Parallel Execution

Specs can be executed in parallel to run the tests faster and distribute the load.

This can be done by the command:

$ gauge --parallel specs


$ gauge -p specs

This creates a number of execution streams depending on the number of cores of the machine and distribute the load among workers.

The number of parallel execution streams can be specified by -n flag.


$ gauge --parallel -n=4 specs

This creates four parallel execution streams.

Note: The number of streams should be specified depending on number of CPU cores available on the machine, beyond which it could lead to undesirable results.

Run your test suite with lazy assignment of tests

This features allows you to dynamically allocate your specs to streams during execution instead of at the start of execution.

This allows Gauge to optimise the resources on your agent/execution environment. This is useful because some specs may take much longer than other, either because of the number of scenarios in them or the nature of the feature under test

The following command will assign tests lazily across the specified number of streams:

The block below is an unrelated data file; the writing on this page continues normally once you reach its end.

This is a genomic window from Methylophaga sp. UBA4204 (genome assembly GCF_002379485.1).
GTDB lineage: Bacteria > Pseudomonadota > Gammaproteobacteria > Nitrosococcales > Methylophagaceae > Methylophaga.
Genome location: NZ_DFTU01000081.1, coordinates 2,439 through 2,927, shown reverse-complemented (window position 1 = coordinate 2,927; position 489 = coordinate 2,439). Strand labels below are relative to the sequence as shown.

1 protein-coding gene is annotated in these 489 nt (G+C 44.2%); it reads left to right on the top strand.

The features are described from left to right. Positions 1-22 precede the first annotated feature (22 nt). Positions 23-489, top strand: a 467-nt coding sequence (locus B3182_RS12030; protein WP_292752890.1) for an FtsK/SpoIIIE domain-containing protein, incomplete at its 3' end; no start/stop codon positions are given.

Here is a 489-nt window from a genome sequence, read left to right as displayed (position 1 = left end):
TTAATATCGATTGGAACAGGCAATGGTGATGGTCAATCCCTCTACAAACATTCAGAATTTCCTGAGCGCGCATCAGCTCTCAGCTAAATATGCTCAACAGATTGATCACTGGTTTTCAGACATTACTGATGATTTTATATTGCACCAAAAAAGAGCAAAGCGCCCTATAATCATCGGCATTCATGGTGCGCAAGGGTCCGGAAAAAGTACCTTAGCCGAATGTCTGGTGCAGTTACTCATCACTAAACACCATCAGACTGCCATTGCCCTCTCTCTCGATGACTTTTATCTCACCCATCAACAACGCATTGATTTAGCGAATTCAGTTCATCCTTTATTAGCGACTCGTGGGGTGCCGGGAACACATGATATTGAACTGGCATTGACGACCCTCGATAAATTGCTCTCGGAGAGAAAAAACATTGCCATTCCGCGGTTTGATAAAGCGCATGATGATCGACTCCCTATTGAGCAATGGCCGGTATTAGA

$ gauge -n=4 --strategy="lazy" specs


$ gauge -n=4 specs

Say you have 100 tests, which you have chosen to run across 4 streams/cores; lazy assignment will dynamically, during execution, assign the next spec in line to the stream that has completed it's previous execution and is waiting for more work.

Lazy assignment of tests is the default behaviour.

Another strategy called eager can also be useful depending on need. In this case, the 100 tests are distributed before execution, thus making them an equal number based distribution.

$ gauge -n=4 --strategy="eager" specs

Note: The 'lazy' assignment strategy only works when you do NOT use the -g flag. This is because grouping is dependent on allocation of tests before the start of execution. Using this in conjunction with a lazy strategy will have no impact on your test suite execution.

Rerun one execution stream

Specifications can be distributed into groups and --group | -g flag provides the ability to execute a specific group.

This can be done by the command:

$ gauge -n=4 -g=2 specs

This creates 4 groups (provided by -n flag) of specification and selects the 2nd group (provided by -g flag) for execution.

Specifications are sorted by alphabetical order and then distributed into groups, which guarantees that every group will have the same set of specifications, no matter how many times it is being executed.


$ gauge -n=4 -g=2 specs

The above two commands will execute the same group of specifications.

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